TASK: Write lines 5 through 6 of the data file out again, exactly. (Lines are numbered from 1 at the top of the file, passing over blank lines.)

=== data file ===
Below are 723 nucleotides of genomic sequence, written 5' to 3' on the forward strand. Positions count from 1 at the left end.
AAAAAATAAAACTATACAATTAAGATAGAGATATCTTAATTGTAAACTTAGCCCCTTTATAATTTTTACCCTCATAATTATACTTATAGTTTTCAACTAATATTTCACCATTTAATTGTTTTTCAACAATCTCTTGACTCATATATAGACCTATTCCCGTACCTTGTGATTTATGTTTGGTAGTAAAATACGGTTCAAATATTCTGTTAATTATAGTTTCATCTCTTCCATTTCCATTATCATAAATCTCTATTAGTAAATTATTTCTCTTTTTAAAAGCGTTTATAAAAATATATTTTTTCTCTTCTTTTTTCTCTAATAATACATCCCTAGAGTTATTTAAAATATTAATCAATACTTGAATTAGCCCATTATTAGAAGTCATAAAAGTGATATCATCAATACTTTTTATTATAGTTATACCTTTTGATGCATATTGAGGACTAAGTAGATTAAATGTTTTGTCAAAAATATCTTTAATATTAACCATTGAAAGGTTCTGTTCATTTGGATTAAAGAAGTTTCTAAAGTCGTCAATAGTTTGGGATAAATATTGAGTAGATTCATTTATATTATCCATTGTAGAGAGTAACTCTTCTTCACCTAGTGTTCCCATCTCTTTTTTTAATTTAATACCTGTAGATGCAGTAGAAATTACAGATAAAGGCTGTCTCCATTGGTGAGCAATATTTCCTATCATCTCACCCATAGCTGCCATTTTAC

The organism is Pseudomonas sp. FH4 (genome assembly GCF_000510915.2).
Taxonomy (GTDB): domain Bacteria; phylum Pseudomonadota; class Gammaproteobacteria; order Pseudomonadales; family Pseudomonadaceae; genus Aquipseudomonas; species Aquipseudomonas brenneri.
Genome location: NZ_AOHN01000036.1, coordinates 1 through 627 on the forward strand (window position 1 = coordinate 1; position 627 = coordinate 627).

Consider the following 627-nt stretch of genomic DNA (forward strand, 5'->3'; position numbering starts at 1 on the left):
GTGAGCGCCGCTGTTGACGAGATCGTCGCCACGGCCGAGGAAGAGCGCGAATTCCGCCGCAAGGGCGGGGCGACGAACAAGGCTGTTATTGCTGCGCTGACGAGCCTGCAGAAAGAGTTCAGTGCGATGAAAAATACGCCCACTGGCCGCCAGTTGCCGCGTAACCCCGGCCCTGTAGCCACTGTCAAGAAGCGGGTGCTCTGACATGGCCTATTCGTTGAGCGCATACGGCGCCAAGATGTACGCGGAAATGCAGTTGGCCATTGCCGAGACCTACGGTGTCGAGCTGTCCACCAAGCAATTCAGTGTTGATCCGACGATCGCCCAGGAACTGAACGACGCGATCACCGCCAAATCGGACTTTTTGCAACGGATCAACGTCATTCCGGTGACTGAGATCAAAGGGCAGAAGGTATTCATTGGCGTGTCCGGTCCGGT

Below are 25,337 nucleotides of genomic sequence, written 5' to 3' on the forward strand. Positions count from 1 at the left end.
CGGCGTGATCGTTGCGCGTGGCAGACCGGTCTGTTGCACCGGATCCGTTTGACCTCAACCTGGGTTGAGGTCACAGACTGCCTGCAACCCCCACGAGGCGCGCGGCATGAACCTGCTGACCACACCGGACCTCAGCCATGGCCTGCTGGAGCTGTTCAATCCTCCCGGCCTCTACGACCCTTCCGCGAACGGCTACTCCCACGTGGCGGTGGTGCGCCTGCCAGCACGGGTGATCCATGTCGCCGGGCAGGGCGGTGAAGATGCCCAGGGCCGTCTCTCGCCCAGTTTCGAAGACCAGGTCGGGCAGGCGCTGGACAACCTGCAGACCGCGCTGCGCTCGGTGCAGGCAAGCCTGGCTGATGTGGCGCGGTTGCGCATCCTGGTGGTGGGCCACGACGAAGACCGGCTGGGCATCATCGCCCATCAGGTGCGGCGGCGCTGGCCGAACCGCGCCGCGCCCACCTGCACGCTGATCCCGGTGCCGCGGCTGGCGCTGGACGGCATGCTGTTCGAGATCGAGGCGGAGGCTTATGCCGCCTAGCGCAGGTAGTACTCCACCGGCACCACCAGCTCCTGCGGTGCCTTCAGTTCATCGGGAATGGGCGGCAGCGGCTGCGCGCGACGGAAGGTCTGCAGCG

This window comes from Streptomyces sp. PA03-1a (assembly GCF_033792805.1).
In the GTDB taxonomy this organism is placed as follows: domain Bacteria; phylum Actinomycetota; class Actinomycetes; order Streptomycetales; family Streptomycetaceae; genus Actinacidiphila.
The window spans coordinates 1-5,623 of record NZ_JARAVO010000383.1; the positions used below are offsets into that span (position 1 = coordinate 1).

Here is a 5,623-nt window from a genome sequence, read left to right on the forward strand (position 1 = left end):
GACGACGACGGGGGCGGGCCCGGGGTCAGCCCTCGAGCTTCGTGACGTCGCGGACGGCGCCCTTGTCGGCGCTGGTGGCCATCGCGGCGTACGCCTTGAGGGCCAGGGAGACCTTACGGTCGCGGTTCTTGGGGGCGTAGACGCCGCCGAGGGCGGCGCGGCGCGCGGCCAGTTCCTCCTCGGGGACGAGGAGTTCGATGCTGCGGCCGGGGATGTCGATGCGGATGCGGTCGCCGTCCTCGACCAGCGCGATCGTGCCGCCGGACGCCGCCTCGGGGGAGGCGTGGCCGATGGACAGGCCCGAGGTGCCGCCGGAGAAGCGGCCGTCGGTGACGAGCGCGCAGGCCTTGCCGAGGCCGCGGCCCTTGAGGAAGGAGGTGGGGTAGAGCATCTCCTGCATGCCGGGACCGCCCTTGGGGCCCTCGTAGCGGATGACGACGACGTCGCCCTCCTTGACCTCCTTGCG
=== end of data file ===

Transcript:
Genome location: NZ_AOHN01000036.1, coordinates 1 through 627 on the forward strand (window position 1 = coordinate 1; position 627 = coordinate 627).

Consider the following 627-nt stretch of genomic DNA (forward strand, 5'->3'; position numbering starts at 1 on the left):